What comes out from November 3, in theaters and streaming

At Cinema

The shadow of Caravaggio by Michele Placido, with Riccardo Scamarcio, Louis Garrel, Isabelle Huppert (Drama, Italy-France, 120 ‘). An Italian-French co-production, it frames the adventurous, controversial and even legendary existence of Michelangelo Merisi, aka Caravaggio, embodied by Scamarcio between rebellion and faith, anxiety and scandal, independence and transgression. In short, a rock star ante litteram, harnessed, if not castrated, in the Italy of the seventeenth century. One can object to Scamarcio’s, indeed carnal, trial, one can sanction some license, er, poetics, such as the irrepressible improper of the painter with his hands on his belt, one can stigmatize a certain ease in mixing fiction and historical truth, but it is stronger than its own weaknesses, its own flaws, by virtue of a blind belief in the pop (olare) register, in the large show, in the film for everyone.

Bros by Nicholas Stoller, with Billy Eichner, Luke MacFarlane, Miss Lawrence (Comedy, USA, 115 ‘). The first major romantic comedy about two gay men who maybe, possibly, probably stumble towards love. Perhaps. They are both very busy. An intelligent, sensual and profound comedy about the pursuit of sex, love and romance with the addition of a little bit of madness. Behind it is also the genius of Judd Apatow. Despite the high expectations of distribution, rom-com is not working for the American market.

My neighbor Adolf by Leon Prudovsky, with David Hayman, Udo Kier, Olivia Silhavy (Drama, Israel-Poland-Colombia, 96 ‘). In an isolated and neglected small house located in an unspecified South American village, Marek, the only survivor of the Polskys of the Holocaust, lives in the most mournful solitude. However, the well-constructed marginalization is shattered by the arrival of an enigmatic, albeit “familiar” neighbor, Mr. Herzog. The surly character, the disguised features and the excessive aura of mystery that surrounds him, lead Marek to suspect that he may be the Führer who did not commit suicide in the bunker years earlier. Paradoxical premise and good mix of themes.

Water and anise by Corrado Ceron, with Stefania Sandrelli, Silvia D’Amico, Paolo Rossi (Comedy, Italy, 107 ‘). A “road movie from dance hall” that tells the story of Olimpia, a legend of the ballroom who at the age of 70 decides to put his orchestra’s van back on the road: this time, however, it is not a matter of going on tour, but of embarking on a I travel to the people who loved her and to the places that made her a star. With her, a young woman, Maria, shy and awkward, just hired to be her driver.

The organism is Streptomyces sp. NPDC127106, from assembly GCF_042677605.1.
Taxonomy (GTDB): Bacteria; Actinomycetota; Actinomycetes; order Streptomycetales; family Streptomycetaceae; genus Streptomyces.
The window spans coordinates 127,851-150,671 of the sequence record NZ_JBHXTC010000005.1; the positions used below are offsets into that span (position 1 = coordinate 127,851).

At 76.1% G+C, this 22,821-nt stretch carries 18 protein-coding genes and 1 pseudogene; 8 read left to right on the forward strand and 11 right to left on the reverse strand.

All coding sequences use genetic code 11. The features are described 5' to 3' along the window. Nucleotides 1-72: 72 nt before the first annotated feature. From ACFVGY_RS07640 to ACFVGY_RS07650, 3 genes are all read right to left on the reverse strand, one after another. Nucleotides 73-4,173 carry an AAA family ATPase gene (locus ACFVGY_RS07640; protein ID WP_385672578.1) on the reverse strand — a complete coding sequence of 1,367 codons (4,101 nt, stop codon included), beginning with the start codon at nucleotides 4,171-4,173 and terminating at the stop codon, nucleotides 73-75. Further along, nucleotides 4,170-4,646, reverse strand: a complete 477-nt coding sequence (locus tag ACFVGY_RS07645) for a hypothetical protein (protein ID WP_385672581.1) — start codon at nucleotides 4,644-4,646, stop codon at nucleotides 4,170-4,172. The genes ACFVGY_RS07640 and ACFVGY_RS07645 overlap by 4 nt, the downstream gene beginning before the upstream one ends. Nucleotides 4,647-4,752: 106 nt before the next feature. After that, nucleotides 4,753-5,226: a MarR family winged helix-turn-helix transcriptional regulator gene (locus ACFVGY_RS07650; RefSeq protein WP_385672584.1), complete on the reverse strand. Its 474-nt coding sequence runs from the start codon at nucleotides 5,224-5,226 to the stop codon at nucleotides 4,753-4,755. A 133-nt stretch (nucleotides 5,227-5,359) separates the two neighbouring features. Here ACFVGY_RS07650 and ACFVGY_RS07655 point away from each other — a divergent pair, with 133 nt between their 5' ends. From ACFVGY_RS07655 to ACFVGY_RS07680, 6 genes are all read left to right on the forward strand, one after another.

Maria and love by Lauriane Escaffre, Yvo Muller, with Karin Viard, Grégory Gadebois, Noée Abita (Comedy, France, 93 ‘). Maria is hired by a cleaning company that assigns her a new job. The School of Fine Arts opens her horizons, and she also knows her keeper who awakens her heart. She writes poetry, she never separates from her red notebook. Literary fiction becomes reality, art and being creative give life to new possibilities. She brings the fairytale into her everyday routine, escapes for an hour and a half, and once again makes the French capital the cradle of all passion. Dedicated to dreamers, to those who never want to give up, and to those who discover something pleasantly ancient in progress.

Mary and love © Julien Panié

The Nutcracker and the Magic Flute by George Gitis (Animation, Russia-Hungary, 90 ‘). The most romantic story ever returns to the big screen in a new guise for the whole family. Inspired by the great classic by Alexandre Dumas and with the famous music by Pëtr Il’ič Čajkovskij, the film tells the story of Marie, a girl who loves to dance and is very fond of her toys. Upon her father’s death, Marie makes a wish and, as if by magic, her toy friends come to life and she discovers that her nutcracker is actually her beloved Prince George.

Saint Lucia by Marco Chiappetta, with Renato Carpentieri, Andrea Renzi, Bianca Maria D’Amato (Drama, Italy, 77 ‘). At the center of this indie debut is Naples, which is presented in an unprecedented and timeless version, almost dreamlike and crepuscular, an apparently deserted city. Here develops the story of Roberto’s return, a now blind writer who after many years spent in Buenos Aires returns to his hometown following the death of his mother. Together, with his brother Lorenzo, a missing musician, he embarks on a journey into the memory of the city of his childhood and youth, which he can no longer see, but only perceive through the senses that remain, memories and imagination, in search of the painful reason that prompted him to leave his city.

Tango with Putin by Vera Krichevskaya (Documentary, GB-Germany, 104 ‘). In 2008 Natasha Sindeeva is a rich and ambitious 35-year-old who, to fulfill her dreams of fame and glory, decides to found an independent television channel in Moscow: Dozhd TV – The broadcaster of optimismlater renamed Rain TV. Natasha knows nothing of either journalism or politics. Freedom of expression and rights activism are not part of her vocabulary. Still, she hires journalists who oppose Putin’s regime and defend LGBTQ minorities. Soon her creature becomes an island for free political and sexual expression and hers is the only free broadcaster to survive in Putin’s Russia. The woman finds herself fighting a war between Truth and Propaganda and losing her money, being held hostage by her dreams.